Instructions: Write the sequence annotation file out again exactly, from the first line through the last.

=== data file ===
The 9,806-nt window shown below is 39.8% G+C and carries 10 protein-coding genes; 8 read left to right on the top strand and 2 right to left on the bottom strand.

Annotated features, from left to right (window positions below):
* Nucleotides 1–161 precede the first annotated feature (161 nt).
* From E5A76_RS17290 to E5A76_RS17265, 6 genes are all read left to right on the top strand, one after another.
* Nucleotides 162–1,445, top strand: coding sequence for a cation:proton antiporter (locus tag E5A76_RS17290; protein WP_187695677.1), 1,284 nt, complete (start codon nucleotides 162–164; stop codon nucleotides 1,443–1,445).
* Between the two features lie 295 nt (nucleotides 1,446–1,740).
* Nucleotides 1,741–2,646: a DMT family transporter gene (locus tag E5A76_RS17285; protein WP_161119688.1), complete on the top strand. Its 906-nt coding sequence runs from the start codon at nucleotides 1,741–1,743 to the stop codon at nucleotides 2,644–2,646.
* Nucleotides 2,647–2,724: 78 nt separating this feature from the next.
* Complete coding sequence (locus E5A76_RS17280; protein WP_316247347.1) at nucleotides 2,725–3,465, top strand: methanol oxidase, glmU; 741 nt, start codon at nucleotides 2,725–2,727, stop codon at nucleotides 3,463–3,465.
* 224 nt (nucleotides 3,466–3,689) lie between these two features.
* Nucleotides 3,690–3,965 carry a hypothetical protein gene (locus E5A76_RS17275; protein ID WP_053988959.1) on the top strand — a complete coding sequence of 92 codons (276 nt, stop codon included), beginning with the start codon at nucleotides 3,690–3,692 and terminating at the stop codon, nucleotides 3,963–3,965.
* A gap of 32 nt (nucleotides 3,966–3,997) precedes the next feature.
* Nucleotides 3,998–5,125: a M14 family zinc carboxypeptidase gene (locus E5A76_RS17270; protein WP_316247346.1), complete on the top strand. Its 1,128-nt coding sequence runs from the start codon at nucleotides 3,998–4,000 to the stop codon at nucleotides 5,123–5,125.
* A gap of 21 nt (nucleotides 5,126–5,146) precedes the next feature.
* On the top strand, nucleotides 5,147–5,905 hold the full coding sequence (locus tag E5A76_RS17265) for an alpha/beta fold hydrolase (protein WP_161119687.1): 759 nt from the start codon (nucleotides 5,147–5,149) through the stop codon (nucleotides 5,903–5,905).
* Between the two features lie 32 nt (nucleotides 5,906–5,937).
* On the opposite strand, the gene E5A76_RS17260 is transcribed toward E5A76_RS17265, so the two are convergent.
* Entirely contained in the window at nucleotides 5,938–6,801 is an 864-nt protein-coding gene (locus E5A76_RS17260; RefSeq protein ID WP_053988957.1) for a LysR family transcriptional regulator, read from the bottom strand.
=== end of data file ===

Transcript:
The 9,806-nt window shown below is 39.8% G+C and carries 10 protein-coding genes; 8 read left to right on the top strand and 2 right to left on the bottom strand.

Annotated features, from left to right (window positions below):
* Nucleotides 1–161 precede the first annotated feature (161 nt).
* From E5A76_RS17290 to E5A76_RS17265, 6 genes are all read left to right on the top strand, one after another.
* Nucleotides 162–1,445, top strand: coding sequence for a cation:proton antiporter (locus tag E5A76_RS17290; protein WP_187695677.1), 1,284 nt, complete (start codon nucleotides 162–164; stop codon nucleotides 1,443–1,445).
* Between the two features lie 295 nt (nucleotides 1,446–1,740).
* Nucleotides 1,741–2,646: a DMT family transporter gene (locus tag E5A76_RS17285; protein WP_161119688.1), complete on the top strand. Its 906-nt coding sequence runs from the start codon at nucleotides 1,741–1,743 to the stop codon at nucleotides 2,644–2,646.
* Nucleotides 2,647–2,724: 78 nt separating this feature from the next.
* Complete coding sequence (locus E5A76_RS17280; protein WP_316247347.1) at nucleotides 2,725–3,465, top strand: methanol oxidase, glmU; 741 nt, start codon at nucleotides 2,725–2,727, stop codon at nucleotides 3,463–3,465.
* 224 nt (nucleotides 3,466–3,689) lie between these two features.
* Nucleotides 3,690–3,965 carry a hypothetical protein gene (locus E5A76_RS17275; protein ID WP_053988959.1) on the top strand — a complete coding sequence of 92 codons (276 nt, stop codon included), beginning with the start codon at nucleotides 3,690–3,692 and terminating at the stop codon, nucleotides 3,963–3,965.
* A gap of 32 nt (nucleotides 3,966–3,997) precedes the next feature.
* Nucleotides 3,998–5,125: a M14 family zinc carboxypeptidase gene (locus E5A76_RS17270; protein WP_316247346.1), complete on the top strand. Its 1,128-nt coding sequence runs from the start codon at nucleotides 3,998–4,000 to the stop codon at nucleotides 5,123–5,125.
* A gap of 21 nt (nucleotides 5,126–5,146) precedes the next feature.
* On the top strand, nucleotides 5,147–5,905 hold the full coding sequence (locus tag E5A76_RS17265) for an alpha/beta fold hydrolase (protein WP_161119687.1): 759 nt from the start codon (nucleotides 5,147–5,149) through the stop codon (nucleotides 5,903–5,905).
* Between the two features lie 32 nt (nucleotides 5,906–5,937).
* On the opposite strand, the gene E5A76_RS17260 is transcribed toward E5A76_RS17265, so the two are convergent.
* Entirely contained in the window at nucleotides 5,938–6,801 is an 864-nt protein-coding gene (locus E5A76_RS17260; RefSeq protein ID WP_053988957.1) for a LysR family transcriptional regulator, read from the bottom strand.